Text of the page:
Security cameras have grown increasingly powerful over the years, capable of sending out motion alerts, triggering your smart home, and much more. The only downside is that they are relatively stationary; unless something passes in front of the camera, you won’t catch it.
The good news is that mobile security cameras are now a thing. Cameras like the upcoming Ring Always Home Cam or Sunflower Labs’ Beehive can fly around your yard and home to keep an eye on things, while some robot vacuums come equipped with security cameras that keep an eye on your home while cleaning it at the same time.
The question then becomes: Are we really ready for these kinds of cameras? There are multiple factors to consider that range from safety to privacy concerns.
The few flying security cameras on the market all make use of quadcopter designs. Although most quadcopters are safe (and the blades tend to be enclosed so you can’t accidentally cut yourself), accidents still happen.
There is also the consideration of a flying security camera crashing into a powerline or something similar. Sunflower Labs’ Bee is not a small device and were it to crash into someone, it seems like it could cause a decent amount of damage. We saw it for ourselves at CES 2020, and though the drone is nothing short of impressive, it felt somewhat intimidating.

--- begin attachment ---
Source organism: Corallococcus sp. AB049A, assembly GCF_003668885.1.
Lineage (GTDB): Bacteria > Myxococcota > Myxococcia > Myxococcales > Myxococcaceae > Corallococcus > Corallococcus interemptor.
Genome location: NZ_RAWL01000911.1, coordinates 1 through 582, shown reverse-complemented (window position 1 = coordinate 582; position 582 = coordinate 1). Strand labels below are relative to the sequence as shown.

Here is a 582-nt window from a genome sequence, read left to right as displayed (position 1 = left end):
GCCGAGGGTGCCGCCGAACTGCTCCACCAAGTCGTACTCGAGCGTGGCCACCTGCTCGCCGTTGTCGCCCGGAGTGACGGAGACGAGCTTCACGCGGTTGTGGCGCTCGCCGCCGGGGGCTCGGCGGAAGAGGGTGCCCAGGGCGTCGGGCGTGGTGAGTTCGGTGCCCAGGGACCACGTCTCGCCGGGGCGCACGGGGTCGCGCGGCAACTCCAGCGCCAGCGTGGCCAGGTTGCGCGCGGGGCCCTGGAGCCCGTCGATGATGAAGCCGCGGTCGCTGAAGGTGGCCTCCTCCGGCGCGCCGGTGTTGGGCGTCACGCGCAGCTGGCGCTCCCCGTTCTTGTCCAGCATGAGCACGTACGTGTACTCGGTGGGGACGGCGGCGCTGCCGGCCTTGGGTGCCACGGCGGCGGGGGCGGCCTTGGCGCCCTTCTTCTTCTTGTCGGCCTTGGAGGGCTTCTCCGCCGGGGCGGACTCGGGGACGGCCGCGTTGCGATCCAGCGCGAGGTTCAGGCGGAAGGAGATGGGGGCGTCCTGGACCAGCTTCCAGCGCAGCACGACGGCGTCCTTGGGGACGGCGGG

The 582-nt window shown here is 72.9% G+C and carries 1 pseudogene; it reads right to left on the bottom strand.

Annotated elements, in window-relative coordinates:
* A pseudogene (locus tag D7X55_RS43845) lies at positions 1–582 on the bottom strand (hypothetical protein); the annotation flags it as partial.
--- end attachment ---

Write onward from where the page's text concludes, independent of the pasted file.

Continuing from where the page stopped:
The good news is that these devices have automatic collision detection built into their software. The devices are able to avoid objects and fly around them. It would take someone diving in front of the drone to be hit by it, and because these devices fly 10 to 15 feet off the ground, a small child isn’t going to wander into its path.
On the other hand, flying around the limited space inside a home poses its own series of risks and difficulties. The Ring Always Home Cam is designed for indoor use, not outdoor, and is much smaller than the Bee. Even with its smaller size, it seems like a roving security camera might be a better option for indoor use, while flying devices should be relegated to monitoring your yard.
Flying and roving security cameras serve similar purposes but come with significantly different technology. Flying security cameras are likely to be dramatically more expensive depending on size and functionality. For example, the Bee is designed for autonomous home defense, but it carries a tremendous price tag of just under $10,000. That alone will limit how widespread the adoption of the device is based on the simple fact that consumers don’t want to gamble that much money on an as-yet unproven concept.
The Ring Always Home Cam is much smaller and more affordable at just $250. Ring also has an existing user base that will likely adopt a new product without much hesitation. While that might bring in more users to the flying security camera market, the device still has somewhat limited use. It really only fits a larger home; someone in a studio apartment doesn’t need a flying security camera when a stationary one on the wall will work just as well, but someone living in a home with a large yard would benefit from a camera that isn’t halted by a hedgerow.